This is not a negative distinction, just an observation. In fact, the E 300 simply plays the role of comfortable middle sibling between the C-Class and the S-Class. (Audi’s A6, Jaguar’s XF, and BMW’s 5 Series have their own merits and are more engaging to drive, though at this point the differences among them are matters of taste, rather than divisions between right and wrong.)
E-Class certainly can claim a strong family resemblance. Where the $38,950 C300 sits at 184.5 inches, and the $96,600 S600 stretches the overall length to 206.5 inches, the $54,650 E-Class occupies the Goldilocks positioning of “just right” in the middle, at 193.8 inches long. If you photographed the E-Class from the side and zoomed a little to stretch the image, it would look like an S-Class. If you compressed the photo, you’d have the C-Class. From the front, though, E-Class looks more modern than the S-Class because of the large Mercedes tri-star placed firmly along the three lateral rungs of the big front grill. (S-Class still has the hood ornament on top.) It has gaping front vents along the bottom, with a body styled to resemble those Mercedes AMG cars that do work to give an exhilarating, engaged driving experience. Otherwise, the soft, long lines from front to back and the appropriately apportioned rear end remain as safe and nondescript as the suburban streets they most often frequent.
Buy the $650 Sport Wheel Package for 18-inch AMG 5-spoke wheels, as well as the black headliner, to give it more edge. But avoid the roof spoiler (just: why?) and logo projector (you are more than 18 years old—you don’t need thatt).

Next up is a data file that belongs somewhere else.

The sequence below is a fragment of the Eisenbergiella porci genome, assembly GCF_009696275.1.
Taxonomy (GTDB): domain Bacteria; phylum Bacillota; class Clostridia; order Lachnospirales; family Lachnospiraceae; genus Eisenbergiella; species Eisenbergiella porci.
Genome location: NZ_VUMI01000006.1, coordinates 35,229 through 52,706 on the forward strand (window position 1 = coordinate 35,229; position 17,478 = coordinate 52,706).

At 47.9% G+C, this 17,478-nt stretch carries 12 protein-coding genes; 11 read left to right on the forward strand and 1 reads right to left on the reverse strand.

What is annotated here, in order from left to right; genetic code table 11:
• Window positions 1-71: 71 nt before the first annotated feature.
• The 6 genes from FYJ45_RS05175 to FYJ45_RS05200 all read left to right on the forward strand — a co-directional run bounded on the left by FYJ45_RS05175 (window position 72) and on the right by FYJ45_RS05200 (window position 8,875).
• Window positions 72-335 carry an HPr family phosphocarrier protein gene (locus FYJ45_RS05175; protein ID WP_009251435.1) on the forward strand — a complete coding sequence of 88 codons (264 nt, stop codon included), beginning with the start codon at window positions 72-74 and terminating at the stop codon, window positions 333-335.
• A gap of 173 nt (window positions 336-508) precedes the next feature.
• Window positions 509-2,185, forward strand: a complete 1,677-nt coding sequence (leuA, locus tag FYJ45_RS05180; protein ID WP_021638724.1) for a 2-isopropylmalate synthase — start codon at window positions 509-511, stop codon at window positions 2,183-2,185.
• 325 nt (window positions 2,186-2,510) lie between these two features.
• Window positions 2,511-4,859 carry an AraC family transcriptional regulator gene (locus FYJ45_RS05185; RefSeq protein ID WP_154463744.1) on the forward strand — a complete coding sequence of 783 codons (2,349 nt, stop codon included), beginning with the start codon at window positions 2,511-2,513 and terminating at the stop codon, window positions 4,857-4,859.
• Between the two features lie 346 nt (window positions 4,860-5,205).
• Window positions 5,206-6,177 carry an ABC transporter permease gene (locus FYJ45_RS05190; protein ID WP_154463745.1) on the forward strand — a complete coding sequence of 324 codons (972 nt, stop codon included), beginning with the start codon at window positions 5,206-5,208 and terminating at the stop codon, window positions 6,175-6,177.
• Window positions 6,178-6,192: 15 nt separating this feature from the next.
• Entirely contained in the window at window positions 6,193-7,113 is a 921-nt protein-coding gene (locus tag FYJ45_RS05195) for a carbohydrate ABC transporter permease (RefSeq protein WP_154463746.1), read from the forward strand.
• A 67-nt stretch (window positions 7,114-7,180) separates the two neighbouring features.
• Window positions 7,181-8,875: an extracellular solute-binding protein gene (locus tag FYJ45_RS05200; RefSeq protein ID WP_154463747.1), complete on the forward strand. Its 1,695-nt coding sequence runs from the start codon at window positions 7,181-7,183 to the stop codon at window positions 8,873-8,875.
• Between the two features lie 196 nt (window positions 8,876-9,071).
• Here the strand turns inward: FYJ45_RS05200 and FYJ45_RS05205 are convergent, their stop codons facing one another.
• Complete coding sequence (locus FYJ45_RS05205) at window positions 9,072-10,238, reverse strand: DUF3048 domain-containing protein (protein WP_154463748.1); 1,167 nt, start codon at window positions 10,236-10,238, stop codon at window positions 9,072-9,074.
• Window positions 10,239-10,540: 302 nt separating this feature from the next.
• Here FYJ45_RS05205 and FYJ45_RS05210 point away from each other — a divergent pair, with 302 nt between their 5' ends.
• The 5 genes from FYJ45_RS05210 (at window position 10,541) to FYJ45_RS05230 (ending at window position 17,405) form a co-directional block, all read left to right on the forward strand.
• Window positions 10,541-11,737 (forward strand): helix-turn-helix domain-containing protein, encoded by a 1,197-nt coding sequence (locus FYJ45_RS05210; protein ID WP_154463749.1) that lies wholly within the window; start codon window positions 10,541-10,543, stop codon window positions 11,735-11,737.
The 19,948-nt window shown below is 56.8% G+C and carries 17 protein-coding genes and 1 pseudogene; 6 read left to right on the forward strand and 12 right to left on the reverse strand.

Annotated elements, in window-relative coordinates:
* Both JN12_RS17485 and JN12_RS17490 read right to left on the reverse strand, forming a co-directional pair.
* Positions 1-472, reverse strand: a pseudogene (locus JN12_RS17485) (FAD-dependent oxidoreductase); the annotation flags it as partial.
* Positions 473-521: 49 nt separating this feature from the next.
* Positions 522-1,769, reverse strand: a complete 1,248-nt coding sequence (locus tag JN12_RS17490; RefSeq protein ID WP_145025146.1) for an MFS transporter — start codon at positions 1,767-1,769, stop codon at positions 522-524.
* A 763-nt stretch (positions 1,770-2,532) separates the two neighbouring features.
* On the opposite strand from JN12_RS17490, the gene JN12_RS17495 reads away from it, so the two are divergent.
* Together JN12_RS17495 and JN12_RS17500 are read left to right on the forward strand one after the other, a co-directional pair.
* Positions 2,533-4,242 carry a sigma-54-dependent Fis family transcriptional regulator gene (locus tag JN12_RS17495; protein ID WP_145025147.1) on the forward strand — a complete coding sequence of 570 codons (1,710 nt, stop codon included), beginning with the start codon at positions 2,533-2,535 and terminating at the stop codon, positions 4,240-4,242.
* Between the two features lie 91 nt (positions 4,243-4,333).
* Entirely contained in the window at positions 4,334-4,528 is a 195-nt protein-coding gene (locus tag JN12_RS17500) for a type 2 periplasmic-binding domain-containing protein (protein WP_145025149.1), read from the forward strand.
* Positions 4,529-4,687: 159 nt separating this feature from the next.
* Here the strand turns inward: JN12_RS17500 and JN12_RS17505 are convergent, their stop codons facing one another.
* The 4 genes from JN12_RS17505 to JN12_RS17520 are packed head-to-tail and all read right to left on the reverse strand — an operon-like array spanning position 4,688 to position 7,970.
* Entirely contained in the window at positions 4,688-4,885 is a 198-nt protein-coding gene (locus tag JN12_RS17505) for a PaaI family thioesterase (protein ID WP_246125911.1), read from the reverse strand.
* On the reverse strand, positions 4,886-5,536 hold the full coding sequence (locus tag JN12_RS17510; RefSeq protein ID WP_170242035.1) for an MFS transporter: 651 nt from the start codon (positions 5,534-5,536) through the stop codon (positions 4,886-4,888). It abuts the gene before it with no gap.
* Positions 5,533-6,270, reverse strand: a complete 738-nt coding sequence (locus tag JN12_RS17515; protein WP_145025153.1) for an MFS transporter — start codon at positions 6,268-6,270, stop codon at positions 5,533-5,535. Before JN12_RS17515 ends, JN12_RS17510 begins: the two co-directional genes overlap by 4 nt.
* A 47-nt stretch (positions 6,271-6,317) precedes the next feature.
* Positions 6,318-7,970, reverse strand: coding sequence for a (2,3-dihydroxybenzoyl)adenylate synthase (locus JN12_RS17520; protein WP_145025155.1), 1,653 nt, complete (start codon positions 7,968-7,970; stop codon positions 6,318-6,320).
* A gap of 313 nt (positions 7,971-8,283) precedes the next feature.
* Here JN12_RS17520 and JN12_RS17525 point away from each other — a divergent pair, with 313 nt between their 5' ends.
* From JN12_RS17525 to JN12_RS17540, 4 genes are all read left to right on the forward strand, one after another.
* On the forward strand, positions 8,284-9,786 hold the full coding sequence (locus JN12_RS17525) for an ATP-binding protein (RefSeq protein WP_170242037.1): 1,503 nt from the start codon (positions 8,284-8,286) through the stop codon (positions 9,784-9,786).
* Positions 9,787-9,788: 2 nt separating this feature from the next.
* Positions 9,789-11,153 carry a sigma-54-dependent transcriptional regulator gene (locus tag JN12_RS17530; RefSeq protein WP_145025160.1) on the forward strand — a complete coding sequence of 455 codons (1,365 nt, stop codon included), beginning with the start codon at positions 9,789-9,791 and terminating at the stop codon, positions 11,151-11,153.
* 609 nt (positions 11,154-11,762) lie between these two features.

Too Much Tech Is Never Enough
The focal point of the cabin in the E300 is the 12.3-inch computer display operated by the dial controller in the center console, or with the touch-control buttons on the steering wheel. A 12.3-inch display placed right in front of the driver, behind the steering wheel, is optional.
There are lots of buttons in this car—on the wheel, along the console and doors and ceiling—controlling the front seats, split folding rear seats, and auto-dimming mirrors. A quick breeze through the safety/technologies options list includes such things as heads-up display, heated steering wheel, and a push-button power window sunshade. Yes, if there’s one general complaint with Mercedes it’s that the cars are overladen with nonessential technologies.
Then again, that is exactly why many, many people buy a Mercedes in the first place. Who would say no to an “Acoustic Comfort Package” that insulates the car to the outside world, a “Rapid Heating Seats” upgrade, an “Air Balance Purification System,” or “Rear Cross Traffic Alert?” Who would decline a “Parking Pilot” feature that identifies suitable parallel- or perpendicular parking spots nearby? None of these has anything to do with the act of driving, not that it matters. The company has pioneered safety, crash avoidance, and comfort technologies like no other.
Better yet, the rear of the car has virtually the same comforts afforded in the front, with the aforementioned power split folding seats, which came in handy during two grocery runs to Long Island City, and leg room extended over last year’s model, thanks to a 2.5-inch-longer wheelbase. There is plenty of head and shoulder room, even for three adults spending a day in the rear.
And really, you’ll have no problem finding friends who want to ride with you in this car. It is comfortable and luxurious and cutting edge. It’s not sporty. But it does exactly what it is supposed to do—even, it would seem, fool you into thinking you smell good.